Mayo Clinic School of Medicine recently held a national summit on innovations in physician diversity sponsored in part by Arizona State University.
The two-day conference in February, “Pathways to Physician Diversity: A National Summit,” focused on encouraging a national conversation and exploring the current state of pathways for students traditionally underrepresented in medicine. The conference brought together stakeholders invested in improving the diversity of students entering medical school including physicians, public health officials, medical school administrators, undergraduate advising, community members and students.
The health-care system is changing; adaptation for the care delivered to patients, as well as how disparities in communities and populations are addressed begins at the provider level. It is important to create opportunity to enrich medicine through diversity.
David Acosta, chief diversity and inclusion officer for the Association of American Medical Colleges (AAMC), kicked off the conference by presenting matriculation data. His report, "Altering the Course: Black Males in Medicine," showed matriculation data from 1980 to 2016 to outline the industry's limited success in including underrepresented students in medicine over the past 36 years.
The Hispanic or Latino matriculant percentage saw an increase of 1.4 percent while that of the black or African American students increased 1.1 percent. For Native or Alaskan Natives, the percentage decreased. Acosta noted that an inclusive viewpoint leads to advancement, creativity, and an ability to solve problems through human capital — a message that highlighted one of the summit’s goals.
Many other speakers encouraged collaborations in hopes of sharing best practices and strategies to prepare pathyways in medical education for underrepresented minorities. Michael Anthony of Rochester Community and Technical College and Sunny Nakae of Loyola University spoke on a panel presentation on solution seeking. They promoted the idea of inclusion as a part of an institution’s identity. While Rochester and Loyola display diverse populations, they noted that leveraging a diverse population is a key strategy to closing the gap, a process that begins before the admissions cycle. A good first step is to engage community/tribal colleges where traditionally underrepresented students tend to begin and promote partnerships with support programs.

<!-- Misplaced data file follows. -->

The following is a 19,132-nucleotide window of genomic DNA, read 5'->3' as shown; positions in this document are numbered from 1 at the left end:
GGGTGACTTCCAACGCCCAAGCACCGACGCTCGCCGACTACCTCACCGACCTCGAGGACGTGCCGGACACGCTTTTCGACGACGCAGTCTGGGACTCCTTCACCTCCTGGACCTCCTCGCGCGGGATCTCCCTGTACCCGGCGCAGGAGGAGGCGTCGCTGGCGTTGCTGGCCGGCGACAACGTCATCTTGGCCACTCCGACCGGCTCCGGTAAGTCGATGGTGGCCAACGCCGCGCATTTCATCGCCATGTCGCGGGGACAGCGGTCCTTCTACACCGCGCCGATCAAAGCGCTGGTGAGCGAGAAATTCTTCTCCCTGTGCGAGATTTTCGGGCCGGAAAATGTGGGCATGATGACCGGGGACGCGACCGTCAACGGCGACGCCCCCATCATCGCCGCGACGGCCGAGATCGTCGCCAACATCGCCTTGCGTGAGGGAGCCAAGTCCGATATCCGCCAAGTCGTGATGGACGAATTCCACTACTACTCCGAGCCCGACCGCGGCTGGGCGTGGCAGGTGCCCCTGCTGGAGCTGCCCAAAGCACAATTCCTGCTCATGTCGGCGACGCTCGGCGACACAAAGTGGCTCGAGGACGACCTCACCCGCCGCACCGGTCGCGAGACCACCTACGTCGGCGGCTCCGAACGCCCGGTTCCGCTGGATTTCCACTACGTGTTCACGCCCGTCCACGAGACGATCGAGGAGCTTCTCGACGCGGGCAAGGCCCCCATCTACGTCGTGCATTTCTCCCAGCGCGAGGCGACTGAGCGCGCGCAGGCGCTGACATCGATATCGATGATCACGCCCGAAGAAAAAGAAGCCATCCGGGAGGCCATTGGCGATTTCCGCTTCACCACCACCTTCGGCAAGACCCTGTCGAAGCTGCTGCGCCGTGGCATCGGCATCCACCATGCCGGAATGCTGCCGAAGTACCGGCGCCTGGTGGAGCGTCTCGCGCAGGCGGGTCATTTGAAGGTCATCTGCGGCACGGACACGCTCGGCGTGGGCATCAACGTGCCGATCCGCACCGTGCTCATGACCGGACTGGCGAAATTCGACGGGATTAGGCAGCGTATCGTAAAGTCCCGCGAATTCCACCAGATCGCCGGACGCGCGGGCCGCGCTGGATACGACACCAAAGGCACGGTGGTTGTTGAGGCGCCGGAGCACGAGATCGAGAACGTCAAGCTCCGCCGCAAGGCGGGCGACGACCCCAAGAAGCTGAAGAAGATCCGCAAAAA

Another strategy emphasized throughout the summit was pairing students with mentors. Students benefit from individual advice because it encourages them to give more thought to their career choices and it fortifies their identity by connecting with role models in their community. Mentoring is considered a valuable component of undergraduate medical education.
One area of strength is in ASU’s mentorship programs for students embarking down the pre-medical pathway. Successful programs include The Summer Health Institute at ASU, the Mayo Clinic-Barrett Honors College Premedical Scholars Program, and the ASU Medical Mentoring Program through Mayo Clinic School of Medicine and Creighton University School of Medicine.
The Summer Health Institute at ASU is a week-long summer residential camp for rising seniors in high school. In its fifth year, it is an all-expenses-paid program due to the generosity of many sponsors and volunteers. Each year, 24 participants have the opportunity to experience a variety of health careers, interact with clinicians, and participate in hands-on activities including suturing, IV placement, intubation, ultrasound, and taking vitals.
Mayo Clinic-Barrett Honors College Premedical Scholars Program is offered exclusively to students in Barrett, The Honors College. This one-year program nurtures humanitarian instincts and introduces premedical students to the breadth and diversity of medical practice. Selected students are given the unique opportunity to shadow Mayo Clinic physicians, attend lectures, participate in hands-on labs, and utilize community resources.
ASU students Gina Toma, medical studies, and Julia Lorence, biomedical sciences, said the chance to attend the summit was a great opportunity to enhance their learning experience outside of ASU. As officers of the American Medical Student Association (AMSA), they plan to share the resources and opportunities gathered at the conference to connect with students on campus.
“I never knew there was a need to increase healthcare providers from underrepresented demographics," Toma said. "I come from an underrepresented population and was humbled to sit in the audience and hear about the resources available to increase diversity and encourage minority students like myself to pursue higher education.”
As an immigrant from Germany, Lorence believes that the cultural shock for refugees and others is often neglected. She reiterated that necessary cultural competency allows the university to support these students as they embark on their endeavor to become health care professionals.
“I believe that student diversity in medical education is a key factor in creating a physician workforce that meets the needs of an increasingly diverse population. From the perspective of a student leader for AMSA, it was important to understand what resources are available and how I can help bridge the gap to undergraduate students who come from a diverse population,” Lorence said.
The summit addressed the need of a changing landscape in medicine. To be the primary agents for the delivery of medical education requires change to begin at an institutional level. As one of the largest public schools in the U.S., ASU is well positioned to make a difference in improving the success of traditionally underrepresented students in medicine.
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